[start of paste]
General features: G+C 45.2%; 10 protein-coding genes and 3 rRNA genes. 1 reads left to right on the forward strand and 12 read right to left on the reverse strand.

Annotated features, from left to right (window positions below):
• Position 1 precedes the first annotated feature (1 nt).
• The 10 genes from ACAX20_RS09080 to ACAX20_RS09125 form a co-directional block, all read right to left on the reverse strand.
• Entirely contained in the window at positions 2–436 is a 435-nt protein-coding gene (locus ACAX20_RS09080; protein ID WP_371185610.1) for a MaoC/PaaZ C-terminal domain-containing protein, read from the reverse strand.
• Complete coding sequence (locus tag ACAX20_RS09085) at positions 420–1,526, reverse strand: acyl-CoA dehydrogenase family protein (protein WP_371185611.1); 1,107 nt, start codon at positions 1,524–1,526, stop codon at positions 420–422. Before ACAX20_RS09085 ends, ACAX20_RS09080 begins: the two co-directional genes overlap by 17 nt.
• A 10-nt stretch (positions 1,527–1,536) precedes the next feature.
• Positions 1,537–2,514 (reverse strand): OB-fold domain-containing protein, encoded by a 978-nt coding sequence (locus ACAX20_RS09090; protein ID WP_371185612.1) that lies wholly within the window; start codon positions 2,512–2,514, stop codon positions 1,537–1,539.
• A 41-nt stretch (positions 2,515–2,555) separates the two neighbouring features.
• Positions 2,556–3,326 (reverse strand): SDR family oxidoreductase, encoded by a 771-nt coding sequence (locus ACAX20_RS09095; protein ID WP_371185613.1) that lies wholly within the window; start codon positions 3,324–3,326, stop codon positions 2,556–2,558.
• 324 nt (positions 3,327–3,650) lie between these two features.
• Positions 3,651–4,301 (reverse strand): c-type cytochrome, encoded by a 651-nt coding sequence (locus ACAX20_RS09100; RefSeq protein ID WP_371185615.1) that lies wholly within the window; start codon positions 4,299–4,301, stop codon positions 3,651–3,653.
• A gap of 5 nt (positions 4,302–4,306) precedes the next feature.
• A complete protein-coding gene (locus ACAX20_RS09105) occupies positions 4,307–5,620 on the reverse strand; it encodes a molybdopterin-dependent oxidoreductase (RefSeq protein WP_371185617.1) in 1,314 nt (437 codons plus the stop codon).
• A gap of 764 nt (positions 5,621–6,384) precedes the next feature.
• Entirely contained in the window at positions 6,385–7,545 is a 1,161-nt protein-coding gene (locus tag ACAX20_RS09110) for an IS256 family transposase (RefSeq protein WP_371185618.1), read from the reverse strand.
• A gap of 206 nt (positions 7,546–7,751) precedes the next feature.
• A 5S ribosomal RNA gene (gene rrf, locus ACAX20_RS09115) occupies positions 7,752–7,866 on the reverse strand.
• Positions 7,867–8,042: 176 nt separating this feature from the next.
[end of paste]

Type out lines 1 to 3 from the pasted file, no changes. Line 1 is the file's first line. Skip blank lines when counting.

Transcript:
General features: G+C 45.2%; 10 protein-coding genes and 3 rRNA genes. 1 reads left to right on the forward strand and 12 read right to left on the reverse strand.

Annotated features, from left to right (window positions below):
• Position 1 precedes the first annotated feature (1 nt).